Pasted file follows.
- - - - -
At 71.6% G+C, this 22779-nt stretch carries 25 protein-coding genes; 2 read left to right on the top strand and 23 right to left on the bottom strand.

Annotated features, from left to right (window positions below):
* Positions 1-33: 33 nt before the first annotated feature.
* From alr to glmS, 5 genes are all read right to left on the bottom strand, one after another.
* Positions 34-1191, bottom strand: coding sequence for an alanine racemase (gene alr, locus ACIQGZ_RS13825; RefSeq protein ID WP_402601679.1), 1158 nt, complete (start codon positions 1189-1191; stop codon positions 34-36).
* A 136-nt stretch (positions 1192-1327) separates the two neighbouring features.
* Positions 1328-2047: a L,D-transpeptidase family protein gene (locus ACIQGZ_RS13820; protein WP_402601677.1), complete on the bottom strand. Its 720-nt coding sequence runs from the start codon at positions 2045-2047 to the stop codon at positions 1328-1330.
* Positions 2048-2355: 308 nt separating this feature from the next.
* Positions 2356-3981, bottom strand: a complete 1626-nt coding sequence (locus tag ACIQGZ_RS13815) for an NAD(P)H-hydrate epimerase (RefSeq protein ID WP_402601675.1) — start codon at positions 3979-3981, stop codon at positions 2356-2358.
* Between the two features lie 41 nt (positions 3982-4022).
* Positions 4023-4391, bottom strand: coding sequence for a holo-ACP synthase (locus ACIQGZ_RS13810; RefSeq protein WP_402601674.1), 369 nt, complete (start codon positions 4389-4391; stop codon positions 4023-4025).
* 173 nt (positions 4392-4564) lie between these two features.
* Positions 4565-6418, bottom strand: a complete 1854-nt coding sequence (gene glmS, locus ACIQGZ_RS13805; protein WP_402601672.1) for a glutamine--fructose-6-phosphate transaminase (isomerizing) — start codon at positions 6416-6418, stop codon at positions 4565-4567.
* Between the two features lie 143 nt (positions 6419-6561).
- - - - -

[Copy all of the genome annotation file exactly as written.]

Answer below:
At 71.6% G+C, this 22779-nt stretch carries 25 protein-coding genes; 2 read left to right on the top strand and 23 right to left on the bottom strand.

Annotated features, from left to right (window positions below):
* Positions 1-33: 33 nt before the first annotated feature.
* From alr to glmS, 5 genes are all read right to left on the bottom strand, one after another.
* Positions 34-1191, bottom strand: coding sequence for an alanine racemase (gene alr, locus ACIQGZ_RS13825; RefSeq protein ID WP_402601679.1), 1158 nt, complete (start codon positions 1189-1191; stop codon positions 34-36).
* A 136-nt stretch (positions 1192-1327) separates the two neighbouring features.
* Positions 1328-2047: a L,D-transpeptidase family protein gene (locus ACIQGZ_RS13820; protein WP_402601677.1), complete on the bottom strand. Its 720-nt coding sequence runs from the start codon at positions 2045-2047 to the stop codon at positions 1328-1330.
* Positions 2048-2355: 308 nt separating this feature from the next.
* Positions 2356-3981, bottom strand: a complete 1626-nt coding sequence (locus tag ACIQGZ_RS13815) for an NAD(P)H-hydrate epimerase (RefSeq protein ID WP_402601675.1) — start codon at positions 3979-3981, stop codon at positions 2356-2358.
* Between the two features lie 41 nt (positions 3982-4022).
* Positions 4023-4391, bottom strand: coding sequence for a holo-ACP synthase (locus ACIQGZ_RS13810; RefSeq protein WP_402601674.1), 369 nt, complete (start codon positions 4389-4391; stop codon positions 4023-4025).
* 173 nt (positions 4392-4564) lie between these two features.
* Positions 4565-6418, bottom strand: a complete 1854-nt coding sequence (gene glmS, locus ACIQGZ_RS13805; protein WP_402601672.1) for a glutamine--fructose-6-phosphate transaminase (isomerizing) — start codon at positions 6416-6418, stop codon at positions 4565-4567.
* Between the two features lie 143 nt (positions 6419-6561).